Walking on Broken Glass

The other day when walking down one of the shopping streets in Stockholm I came to stop in front an American Apparel store. A security guard was placed outside the shop, and all of the shop windows had been broken and were pasted together with duct tape. Later I saw a photo on Instagram of what the shop had looked like earlier in the morning; banners proclaiming boycott with the o’s in boycott replaced by the Venus symbol; what I believe were photos from the company’s online shop figuring women modeling unisex shirts with sexism written over the photos; as well as signs on the door to the store with text that I could not make out but that I’m guessing were about reasons of why to boycott.

The background to the broken windows started about a week ago when Swedish newspapers reported that American Apparel had been reported to reklamombudsmannen due to images on American Apparel’s webpage where women were posing in several photos, half naked, in what could be interpreted as sexual positions. This in turn stirred up a heated national media debate. One company, byPM, answered by having one their shirts modeled by a man mimicking one of the images from American Apparel, posing on all fours without any underpants and hair covering the face.

A bit ironic is that when American Apparel (founded in 1989) opened their first retail store ten years ago they were credited for their ethical approach. They are one of few American companies labeling their clothes “made in the USA”, contributing to creating jobs at home instead of outsourcing production to low-wage countries. Bringing jobs back home has been a big national political issue in the US as a concequence of the ongoing recession. One of the company’s trademarks has been sweatshop free production. Although criticized from the start for highly sexual ad campaigns, they have also been celebrated for using employees and friends as models showing of bodies that deviate from super skinny model ideals.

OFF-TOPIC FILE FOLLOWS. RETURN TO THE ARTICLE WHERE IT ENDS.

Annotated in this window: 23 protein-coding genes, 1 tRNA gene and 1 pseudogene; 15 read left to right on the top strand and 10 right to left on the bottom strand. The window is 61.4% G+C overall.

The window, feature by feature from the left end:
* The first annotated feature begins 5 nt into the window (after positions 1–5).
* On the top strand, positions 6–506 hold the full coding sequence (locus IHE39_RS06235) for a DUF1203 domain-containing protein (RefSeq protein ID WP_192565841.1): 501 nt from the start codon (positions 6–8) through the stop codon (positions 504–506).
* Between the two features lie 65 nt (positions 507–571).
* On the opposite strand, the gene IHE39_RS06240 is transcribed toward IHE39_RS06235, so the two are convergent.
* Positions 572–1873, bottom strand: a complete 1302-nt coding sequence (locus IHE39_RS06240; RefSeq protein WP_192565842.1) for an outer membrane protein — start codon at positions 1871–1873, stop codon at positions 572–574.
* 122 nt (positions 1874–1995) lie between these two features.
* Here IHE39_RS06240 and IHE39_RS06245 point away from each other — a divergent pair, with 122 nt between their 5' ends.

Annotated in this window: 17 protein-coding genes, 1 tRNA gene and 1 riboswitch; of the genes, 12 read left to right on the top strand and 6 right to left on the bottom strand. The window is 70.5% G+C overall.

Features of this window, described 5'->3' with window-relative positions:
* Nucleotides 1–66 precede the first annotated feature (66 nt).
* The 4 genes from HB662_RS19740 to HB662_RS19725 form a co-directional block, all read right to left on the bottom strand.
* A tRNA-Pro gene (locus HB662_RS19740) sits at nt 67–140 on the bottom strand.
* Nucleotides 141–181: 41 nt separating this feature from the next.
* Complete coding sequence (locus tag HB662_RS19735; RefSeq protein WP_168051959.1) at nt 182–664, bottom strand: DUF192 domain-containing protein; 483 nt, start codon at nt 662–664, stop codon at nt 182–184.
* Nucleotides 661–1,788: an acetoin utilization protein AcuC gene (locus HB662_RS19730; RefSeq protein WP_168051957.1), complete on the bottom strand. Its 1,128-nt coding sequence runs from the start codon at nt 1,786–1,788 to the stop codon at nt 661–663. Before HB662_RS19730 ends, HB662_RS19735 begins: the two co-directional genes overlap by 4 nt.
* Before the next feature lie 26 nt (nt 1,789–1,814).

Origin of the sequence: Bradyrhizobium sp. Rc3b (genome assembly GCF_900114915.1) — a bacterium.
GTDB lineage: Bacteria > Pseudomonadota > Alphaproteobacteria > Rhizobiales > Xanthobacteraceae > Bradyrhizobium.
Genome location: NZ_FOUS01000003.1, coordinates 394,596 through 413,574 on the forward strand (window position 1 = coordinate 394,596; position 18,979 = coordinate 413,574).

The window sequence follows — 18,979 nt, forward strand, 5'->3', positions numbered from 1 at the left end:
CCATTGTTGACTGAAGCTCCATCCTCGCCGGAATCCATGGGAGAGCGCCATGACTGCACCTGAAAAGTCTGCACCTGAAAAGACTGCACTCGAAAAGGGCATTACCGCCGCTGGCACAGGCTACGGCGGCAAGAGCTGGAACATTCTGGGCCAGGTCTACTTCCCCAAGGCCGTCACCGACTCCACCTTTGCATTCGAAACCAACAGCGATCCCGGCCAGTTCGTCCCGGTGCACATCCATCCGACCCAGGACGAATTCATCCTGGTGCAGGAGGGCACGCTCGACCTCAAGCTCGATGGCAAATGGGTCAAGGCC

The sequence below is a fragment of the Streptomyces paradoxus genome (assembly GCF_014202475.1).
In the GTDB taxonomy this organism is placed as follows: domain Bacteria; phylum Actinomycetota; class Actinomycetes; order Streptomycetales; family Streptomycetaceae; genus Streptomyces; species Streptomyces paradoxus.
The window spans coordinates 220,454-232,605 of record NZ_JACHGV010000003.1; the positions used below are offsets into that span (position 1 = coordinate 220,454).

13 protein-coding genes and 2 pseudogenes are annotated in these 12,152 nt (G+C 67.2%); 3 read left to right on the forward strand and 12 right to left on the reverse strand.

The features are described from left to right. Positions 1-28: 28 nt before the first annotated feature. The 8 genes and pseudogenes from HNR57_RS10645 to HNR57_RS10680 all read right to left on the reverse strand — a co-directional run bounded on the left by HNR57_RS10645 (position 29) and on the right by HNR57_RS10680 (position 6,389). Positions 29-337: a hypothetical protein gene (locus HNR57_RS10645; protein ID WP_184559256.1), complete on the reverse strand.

This example illustrates that there are several moral and ethical issues at stake here. There is objection against sexism towards women, debates around sound body ideals and issues of fair labor conditions. This can be placed in a long ongoing public and academic discourse dealing with ethical consumerism, regarding the individual consumer as a citizen consumer, expected to take a stand and “vote” by using one’s consumer power. Ultimately, this comes down to issues of what actors in society that are responsible for what. What can be expected from governments, the media, companies’, NGO’s, the academia and individuals? As always, when property is damaged, people speak up, talking in terms of “violence is never acceptable”. To me, this is to shift focus from the real issue. I would rather have seen a media debate that actually adressed the message of the boycott. Or, taking action, like byPM, who in my mind managed to ridicule American Apparel in a quite amusing way and thereby making visible the differences between how women’s and men’s bodies are viewed.

Reklamombudsmanne (RO) is a self-regulation organization founded by the industry. RO work for ethical marketing communication by receiving complaints about advertising and assessing if advertising is following the Consolidated ICC Code. RO also provide information, guidance and training in the field of ethical marketing (quote from www.reklamombudsmannen.org, retrived 20130521)

Americal Apparel Shop Window in Stockholm

Americal Apparel Shop Window in Stockholm